TikTok, time is running out: collegiate campuses ban the social media platform

TikTok, time is running out: collegiate campuses ban the social media platform

Savannah Williamson, Managing Editor

Whatever you’re searching for, TikTok has it. What’s not to love? The social media giant’s slogan even states, “Make every second count!” However, there may be more sinister motives behind the social media giant. Behind every cute video, there may be a grab at something more personal. 

Recently, Clemson University and USC Upstate have banned the use of TikTok on their Wi-Fi networks over data and security concerns. (Don’t freak out, TikTok is still accessible on your personal device on your own data and network.)

Before we get into the data and security concerns, let’s define TikTok. According to webwise.ie, TikTok, formerly known as Musical.ly, is a social media platform for creating, sharing and discovering short videos.

TikTok was primarily designed for younger audiences. Some protective measures specifically created for young users were put into place by the social media platform. Their community guidelines give the user the ability to report and block users or content if it’s disturbing or inappropriate, access to parental controls and a minimum usage age being set at thirteen with parental consent.

TikTok and its Chinese specific counterpart, Douyin, is owned by the Chinese company, ByteDance. Byte Dance was founded in 2012 by Zhang Yiming and Liang Rubo. The company is based out of Beijing and has been incorporated into the Cayman Islands.

Recently, there have been issues with the security aspect of TikTok. Naturally, the safety of the users on TikTok were called into question. Their privacy policy had some very interesting things in it. It includes the mention of: location data collection, image and audio information, cookie collection (not the fresh baked kind, the digital kind), metadata collection, usage information and most alarming of all, device information.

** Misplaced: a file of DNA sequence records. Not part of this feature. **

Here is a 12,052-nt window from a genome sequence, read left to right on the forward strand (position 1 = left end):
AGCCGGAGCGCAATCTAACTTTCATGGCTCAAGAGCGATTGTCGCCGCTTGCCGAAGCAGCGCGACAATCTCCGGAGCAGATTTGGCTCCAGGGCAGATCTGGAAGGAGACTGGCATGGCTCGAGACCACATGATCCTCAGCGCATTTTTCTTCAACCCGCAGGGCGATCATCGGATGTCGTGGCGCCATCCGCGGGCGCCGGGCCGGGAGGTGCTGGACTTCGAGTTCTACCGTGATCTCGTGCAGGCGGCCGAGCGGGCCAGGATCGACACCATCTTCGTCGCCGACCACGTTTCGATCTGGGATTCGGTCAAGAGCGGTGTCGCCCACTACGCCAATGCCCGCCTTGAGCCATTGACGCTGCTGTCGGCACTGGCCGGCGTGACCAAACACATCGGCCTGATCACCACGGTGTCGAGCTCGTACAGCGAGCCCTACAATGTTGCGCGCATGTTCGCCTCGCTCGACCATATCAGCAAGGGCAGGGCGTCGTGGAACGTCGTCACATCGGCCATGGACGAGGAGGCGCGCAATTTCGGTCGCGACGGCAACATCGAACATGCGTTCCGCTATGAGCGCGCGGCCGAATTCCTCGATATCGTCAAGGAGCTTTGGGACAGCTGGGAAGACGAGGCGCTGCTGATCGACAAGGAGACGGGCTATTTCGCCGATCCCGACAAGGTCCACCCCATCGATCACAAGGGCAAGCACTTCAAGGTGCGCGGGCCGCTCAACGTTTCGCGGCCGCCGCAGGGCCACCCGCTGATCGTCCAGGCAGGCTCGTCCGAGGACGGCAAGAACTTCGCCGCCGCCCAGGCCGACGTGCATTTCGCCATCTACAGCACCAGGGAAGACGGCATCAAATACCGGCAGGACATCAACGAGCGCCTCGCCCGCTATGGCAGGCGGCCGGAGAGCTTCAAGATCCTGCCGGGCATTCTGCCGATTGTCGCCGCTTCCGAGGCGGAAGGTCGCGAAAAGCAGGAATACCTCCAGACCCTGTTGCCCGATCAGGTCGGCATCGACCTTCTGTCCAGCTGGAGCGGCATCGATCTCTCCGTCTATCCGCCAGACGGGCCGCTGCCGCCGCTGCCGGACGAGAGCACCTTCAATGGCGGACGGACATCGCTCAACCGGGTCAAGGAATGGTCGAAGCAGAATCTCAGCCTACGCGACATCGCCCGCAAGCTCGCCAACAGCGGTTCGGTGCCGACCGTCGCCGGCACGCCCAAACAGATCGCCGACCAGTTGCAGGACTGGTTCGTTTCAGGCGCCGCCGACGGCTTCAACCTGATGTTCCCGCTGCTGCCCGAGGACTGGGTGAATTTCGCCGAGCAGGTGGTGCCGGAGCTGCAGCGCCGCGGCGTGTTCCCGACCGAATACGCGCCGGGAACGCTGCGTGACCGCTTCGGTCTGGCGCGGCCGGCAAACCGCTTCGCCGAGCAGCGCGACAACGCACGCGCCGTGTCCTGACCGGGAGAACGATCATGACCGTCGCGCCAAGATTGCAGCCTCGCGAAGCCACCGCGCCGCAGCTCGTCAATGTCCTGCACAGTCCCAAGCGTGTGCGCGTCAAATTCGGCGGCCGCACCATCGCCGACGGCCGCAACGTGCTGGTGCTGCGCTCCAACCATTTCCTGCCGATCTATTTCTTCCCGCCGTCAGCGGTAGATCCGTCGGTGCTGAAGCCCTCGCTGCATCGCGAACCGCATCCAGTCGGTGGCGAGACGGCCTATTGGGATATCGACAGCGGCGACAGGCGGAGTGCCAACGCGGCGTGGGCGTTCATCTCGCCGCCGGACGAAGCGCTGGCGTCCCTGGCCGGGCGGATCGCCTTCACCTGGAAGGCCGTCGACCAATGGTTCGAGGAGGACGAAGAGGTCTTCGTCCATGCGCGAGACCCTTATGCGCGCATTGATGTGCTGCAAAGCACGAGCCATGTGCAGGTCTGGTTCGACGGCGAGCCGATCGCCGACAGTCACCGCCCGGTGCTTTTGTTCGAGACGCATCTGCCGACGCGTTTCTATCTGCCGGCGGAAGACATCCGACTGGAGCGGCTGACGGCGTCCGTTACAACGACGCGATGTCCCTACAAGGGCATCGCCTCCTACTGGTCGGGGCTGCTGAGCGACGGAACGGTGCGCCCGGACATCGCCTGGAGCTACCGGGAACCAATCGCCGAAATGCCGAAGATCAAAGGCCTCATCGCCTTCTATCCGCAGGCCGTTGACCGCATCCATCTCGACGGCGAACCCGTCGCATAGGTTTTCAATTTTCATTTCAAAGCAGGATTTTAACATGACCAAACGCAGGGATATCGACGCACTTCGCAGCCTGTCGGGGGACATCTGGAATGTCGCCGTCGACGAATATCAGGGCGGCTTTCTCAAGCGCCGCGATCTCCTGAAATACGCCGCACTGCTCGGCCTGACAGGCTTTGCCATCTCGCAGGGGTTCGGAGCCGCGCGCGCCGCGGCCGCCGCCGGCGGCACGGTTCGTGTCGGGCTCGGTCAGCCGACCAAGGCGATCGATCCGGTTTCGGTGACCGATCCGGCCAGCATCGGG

When Tiktok collects your location data, it collects your approximate location based on the IP address and SIM card in your phone. If you ever decide to upload content, the location you uploaded the content from is sent to TikTok.

The image and audio information that is collected from TikTok is substantial. In their privacy policy, they “collect information about the videos, images and audio that are a part of your User Content, such as identifying the objects and scenery that appear, the existence and location within an image of face and body features and attributes, the nature of the audio and the text of the words spoken in your User Content.” 

That’s not even half of it. They also may collect your “biometric identifiers and biometric information such as face prints and voiceprints, from your User Content.” 

In their collection of cookies, metadata and usage information, it’s really cut and paste. They collect cookies to enable the website to push content and advertisements as well as track the pages you visit the most. They collect your metadata, which is your digital identifying code on the platform that identifies your user content. Your usage data is simply the content you upload and generate and how you use the platform.

The data that has been gathered from your image and audio information, cookies, metadata and usage information is all collected through the app. It’s based on your usage of the app and how you interact and post on it. The most concerning data collected lies in your device information. When you have TikTok on your mobile device or network, you give it access to the data stored in your device.

The list goes on and on as to what you give TikTok access to. Their [TikTok] privacy policy states, “your IP address, user agent, mobile carrier, time zone settings, identifiers for advertising purposes, model of your device, the device system, network type, your screen resolution, operating system, keystroke patterns, battery state, [etc.] is collected to identify your activity.”

Instagram and Facebook are owned by Meta and track data as well. And when comparing the privacy policies, it’s similar. They collect the model of your device, the device system, the network type, the battery state and whether the app is running. However, there is one word that changes everything. In TikTok’s privacy policy, the data is “automatically” collected. In Instagram and Facebook’s case, you control that. The data you authorize them to collect is the only data they can get. In the cases of Facebook and Instagram, you can request a list of the data they get from your watch and comment history, your privacy settings and what user data they have on you.